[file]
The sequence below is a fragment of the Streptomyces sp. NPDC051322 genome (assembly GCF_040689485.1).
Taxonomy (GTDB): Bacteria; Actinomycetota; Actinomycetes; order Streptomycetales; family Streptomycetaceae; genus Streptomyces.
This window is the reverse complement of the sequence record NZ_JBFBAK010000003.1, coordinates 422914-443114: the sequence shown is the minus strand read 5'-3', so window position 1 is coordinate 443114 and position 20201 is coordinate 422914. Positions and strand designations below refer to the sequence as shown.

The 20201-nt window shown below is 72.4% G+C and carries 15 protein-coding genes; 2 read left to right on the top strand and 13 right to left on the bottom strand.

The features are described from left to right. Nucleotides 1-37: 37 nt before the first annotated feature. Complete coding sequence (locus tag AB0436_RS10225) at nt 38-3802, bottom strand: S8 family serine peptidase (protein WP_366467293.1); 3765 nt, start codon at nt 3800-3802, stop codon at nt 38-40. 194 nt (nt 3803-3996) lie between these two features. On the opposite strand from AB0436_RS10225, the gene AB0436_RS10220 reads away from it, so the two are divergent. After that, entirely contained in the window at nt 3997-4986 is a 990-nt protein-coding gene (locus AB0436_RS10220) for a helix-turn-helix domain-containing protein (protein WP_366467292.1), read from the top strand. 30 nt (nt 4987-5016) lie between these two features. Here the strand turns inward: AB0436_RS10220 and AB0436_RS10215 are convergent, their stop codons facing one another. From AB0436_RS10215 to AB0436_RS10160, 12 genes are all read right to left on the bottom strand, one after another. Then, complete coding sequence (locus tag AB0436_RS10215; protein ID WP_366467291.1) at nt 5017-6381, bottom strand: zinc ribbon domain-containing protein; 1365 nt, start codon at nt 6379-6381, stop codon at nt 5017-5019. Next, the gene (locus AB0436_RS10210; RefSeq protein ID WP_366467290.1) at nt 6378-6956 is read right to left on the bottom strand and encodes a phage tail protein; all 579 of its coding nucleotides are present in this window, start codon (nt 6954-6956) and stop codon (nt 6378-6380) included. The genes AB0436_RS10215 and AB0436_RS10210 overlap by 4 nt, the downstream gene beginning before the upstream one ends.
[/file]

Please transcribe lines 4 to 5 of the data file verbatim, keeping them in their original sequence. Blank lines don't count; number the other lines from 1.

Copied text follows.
The 20201-nt window shown below is 72.4% G+C and carries 15 protein-coding genes; 2 read left to right on the top strand and 13 right to left on the bottom strand.

The features are described from left to right. Nucleotides 1-37: 37 nt before the first annotated feature. Complete coding sequence (locus tag AB0436_RS10225) at nt 38-3802, bottom strand: S8 family serine peptidase (protein WP_366467293.1); 3765 nt, start codon at nt 3800-3802, stop codon at nt 38-40. 194 nt (nt 3803-3996) lie between these two features. On the opposite strand from AB0436_RS10225, the gene AB0436_RS10220 reads away from it, so the two are divergent. After that, entirely contained in the window at nt 3997-4986 is a 990-nt protein-coding gene (locus AB0436_RS10220) for a helix-turn-helix domain-containing protein (protein WP_366467292.1), read from the top strand. 30 nt (nt 4987-5016) lie between these two features. Here the strand turns inward: AB0436_RS10220 and AB0436_RS10215 are convergent, their stop codons facing one another. From AB0436_RS10215 to AB0436_RS10160, 12 genes are all read right to left on the bottom strand, one after another. Then, complete coding sequence (locus tag AB0436_RS10215; protein ID WP_366467291.1) at nt 5017-6381, bottom strand: zinc ribbon domain-containing protein; 1365 nt, start codon at nt 6379-6381, stop codon at nt 5017-5019. Next, the gene (locus AB0436_RS10210; RefSeq protein ID WP_366467290.1) at nt 6378-6956 is read right to left on the bottom strand and encodes a phage tail protein; all 579 of its coding nucleotides are present in this window, start codon (nt 6954-6956) and stop codon (nt 6378-6380) included. The genes AB0436_RS10215 and AB0436_RS10210 overlap by 4 nt, the downstream gene beginning before the upstream one ends.